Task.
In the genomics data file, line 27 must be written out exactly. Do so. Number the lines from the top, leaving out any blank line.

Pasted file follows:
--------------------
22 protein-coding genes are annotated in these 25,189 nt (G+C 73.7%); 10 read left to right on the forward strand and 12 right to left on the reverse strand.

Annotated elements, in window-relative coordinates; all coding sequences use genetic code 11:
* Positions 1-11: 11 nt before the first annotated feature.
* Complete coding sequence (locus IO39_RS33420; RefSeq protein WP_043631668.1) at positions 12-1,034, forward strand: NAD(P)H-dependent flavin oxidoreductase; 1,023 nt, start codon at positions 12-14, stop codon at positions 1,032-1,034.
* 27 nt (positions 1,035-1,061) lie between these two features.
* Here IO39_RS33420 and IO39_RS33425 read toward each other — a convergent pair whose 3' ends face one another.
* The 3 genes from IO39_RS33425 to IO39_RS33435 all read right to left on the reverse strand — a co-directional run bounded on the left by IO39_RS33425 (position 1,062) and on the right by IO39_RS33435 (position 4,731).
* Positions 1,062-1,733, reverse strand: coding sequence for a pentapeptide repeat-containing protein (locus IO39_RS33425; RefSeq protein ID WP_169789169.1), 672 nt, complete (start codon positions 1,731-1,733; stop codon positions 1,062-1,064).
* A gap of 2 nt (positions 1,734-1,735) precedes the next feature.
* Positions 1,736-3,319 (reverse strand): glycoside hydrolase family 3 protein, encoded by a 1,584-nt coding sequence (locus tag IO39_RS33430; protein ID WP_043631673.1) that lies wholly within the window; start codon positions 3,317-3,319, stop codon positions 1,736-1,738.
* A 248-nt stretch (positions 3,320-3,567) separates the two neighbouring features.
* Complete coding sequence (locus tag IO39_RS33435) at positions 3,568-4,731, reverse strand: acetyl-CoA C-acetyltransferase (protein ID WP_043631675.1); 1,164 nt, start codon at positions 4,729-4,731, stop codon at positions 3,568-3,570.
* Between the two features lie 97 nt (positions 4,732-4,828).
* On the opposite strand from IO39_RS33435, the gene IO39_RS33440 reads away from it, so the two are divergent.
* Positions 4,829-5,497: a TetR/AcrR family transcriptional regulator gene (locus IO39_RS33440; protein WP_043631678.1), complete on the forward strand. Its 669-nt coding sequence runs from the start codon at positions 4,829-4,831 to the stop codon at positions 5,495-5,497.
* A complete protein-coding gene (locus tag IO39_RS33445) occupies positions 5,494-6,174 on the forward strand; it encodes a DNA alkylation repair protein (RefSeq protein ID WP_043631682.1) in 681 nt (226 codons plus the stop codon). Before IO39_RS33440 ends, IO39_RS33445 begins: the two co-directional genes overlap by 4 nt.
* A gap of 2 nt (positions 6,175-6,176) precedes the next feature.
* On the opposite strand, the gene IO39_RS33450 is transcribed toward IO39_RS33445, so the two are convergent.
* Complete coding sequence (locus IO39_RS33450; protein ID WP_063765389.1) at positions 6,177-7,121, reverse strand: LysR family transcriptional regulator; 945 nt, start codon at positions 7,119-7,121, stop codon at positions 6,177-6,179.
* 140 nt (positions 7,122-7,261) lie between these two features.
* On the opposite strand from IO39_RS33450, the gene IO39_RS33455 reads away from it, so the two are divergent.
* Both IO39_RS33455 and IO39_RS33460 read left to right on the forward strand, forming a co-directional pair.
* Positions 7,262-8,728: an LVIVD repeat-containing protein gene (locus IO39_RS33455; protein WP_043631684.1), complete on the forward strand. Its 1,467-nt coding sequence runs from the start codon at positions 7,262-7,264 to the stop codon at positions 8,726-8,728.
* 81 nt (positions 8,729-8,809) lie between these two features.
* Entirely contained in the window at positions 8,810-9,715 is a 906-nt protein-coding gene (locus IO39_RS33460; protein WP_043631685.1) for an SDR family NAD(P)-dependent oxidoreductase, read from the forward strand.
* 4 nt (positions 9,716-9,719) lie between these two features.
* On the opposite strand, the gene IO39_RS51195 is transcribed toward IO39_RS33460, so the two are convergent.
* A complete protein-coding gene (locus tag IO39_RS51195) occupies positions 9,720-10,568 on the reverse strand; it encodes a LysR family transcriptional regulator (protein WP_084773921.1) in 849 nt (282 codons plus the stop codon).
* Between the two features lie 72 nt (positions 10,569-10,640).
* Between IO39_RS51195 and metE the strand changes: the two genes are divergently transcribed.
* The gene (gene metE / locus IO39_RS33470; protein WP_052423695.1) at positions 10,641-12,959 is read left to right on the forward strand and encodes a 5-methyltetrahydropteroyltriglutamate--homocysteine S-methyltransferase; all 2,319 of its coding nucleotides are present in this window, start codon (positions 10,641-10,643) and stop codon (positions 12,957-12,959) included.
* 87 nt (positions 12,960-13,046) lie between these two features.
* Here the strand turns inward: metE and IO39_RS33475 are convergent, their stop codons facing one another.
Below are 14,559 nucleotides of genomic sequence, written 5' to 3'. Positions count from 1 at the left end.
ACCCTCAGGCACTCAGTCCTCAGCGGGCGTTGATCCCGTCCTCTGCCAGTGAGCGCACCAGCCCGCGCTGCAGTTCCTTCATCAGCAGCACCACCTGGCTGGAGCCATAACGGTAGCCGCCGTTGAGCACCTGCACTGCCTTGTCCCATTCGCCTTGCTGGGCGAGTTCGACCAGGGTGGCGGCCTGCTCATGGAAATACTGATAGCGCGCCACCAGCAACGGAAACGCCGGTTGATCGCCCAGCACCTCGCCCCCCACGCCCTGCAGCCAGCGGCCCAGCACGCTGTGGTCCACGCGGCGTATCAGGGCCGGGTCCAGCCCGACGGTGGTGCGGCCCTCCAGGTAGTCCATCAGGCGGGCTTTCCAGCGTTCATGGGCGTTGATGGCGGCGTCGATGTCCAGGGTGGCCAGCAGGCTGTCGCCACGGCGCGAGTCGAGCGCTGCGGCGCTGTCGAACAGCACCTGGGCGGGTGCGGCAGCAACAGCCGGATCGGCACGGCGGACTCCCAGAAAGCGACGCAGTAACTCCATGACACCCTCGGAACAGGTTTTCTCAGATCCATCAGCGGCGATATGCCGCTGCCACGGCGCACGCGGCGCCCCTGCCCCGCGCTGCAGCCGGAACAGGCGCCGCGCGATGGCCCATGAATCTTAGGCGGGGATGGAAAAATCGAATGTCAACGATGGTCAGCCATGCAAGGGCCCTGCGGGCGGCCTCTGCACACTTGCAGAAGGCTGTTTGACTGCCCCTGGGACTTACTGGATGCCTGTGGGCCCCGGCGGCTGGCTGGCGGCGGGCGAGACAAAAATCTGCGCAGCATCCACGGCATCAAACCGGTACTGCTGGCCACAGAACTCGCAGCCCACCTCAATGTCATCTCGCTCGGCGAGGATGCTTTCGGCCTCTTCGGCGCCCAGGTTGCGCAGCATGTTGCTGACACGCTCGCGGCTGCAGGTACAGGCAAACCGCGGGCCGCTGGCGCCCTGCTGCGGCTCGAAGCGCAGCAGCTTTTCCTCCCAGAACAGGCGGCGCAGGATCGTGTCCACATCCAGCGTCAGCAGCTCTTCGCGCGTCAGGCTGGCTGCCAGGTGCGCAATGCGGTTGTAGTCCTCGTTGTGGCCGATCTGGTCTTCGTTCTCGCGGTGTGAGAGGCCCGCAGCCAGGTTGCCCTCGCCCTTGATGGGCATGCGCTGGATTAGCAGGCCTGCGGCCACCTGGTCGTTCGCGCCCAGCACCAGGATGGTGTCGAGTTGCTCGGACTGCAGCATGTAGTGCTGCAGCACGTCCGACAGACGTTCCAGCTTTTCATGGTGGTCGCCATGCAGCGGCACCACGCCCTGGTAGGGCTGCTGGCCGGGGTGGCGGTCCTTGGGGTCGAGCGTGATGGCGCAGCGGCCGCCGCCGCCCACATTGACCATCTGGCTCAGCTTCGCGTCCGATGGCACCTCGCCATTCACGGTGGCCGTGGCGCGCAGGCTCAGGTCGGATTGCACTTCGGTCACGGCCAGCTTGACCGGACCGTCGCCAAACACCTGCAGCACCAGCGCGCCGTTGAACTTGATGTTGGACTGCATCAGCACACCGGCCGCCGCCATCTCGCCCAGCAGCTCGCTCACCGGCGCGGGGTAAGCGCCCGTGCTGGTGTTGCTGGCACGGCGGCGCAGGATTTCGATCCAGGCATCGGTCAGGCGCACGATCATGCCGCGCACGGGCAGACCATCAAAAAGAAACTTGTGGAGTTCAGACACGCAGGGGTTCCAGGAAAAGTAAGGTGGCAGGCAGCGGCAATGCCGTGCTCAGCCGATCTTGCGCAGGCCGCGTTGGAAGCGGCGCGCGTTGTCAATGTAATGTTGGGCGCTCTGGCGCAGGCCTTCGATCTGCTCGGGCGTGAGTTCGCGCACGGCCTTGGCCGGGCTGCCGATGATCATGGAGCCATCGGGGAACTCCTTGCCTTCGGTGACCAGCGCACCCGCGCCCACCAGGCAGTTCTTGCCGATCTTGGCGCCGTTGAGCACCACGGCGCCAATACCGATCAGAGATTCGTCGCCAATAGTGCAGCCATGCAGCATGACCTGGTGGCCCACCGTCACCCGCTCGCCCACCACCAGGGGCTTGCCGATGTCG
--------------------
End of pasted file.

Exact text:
* On the opposite strand, the gene IO39_RS51195 is transcribed toward IO39_RS33460, so the two are convergent.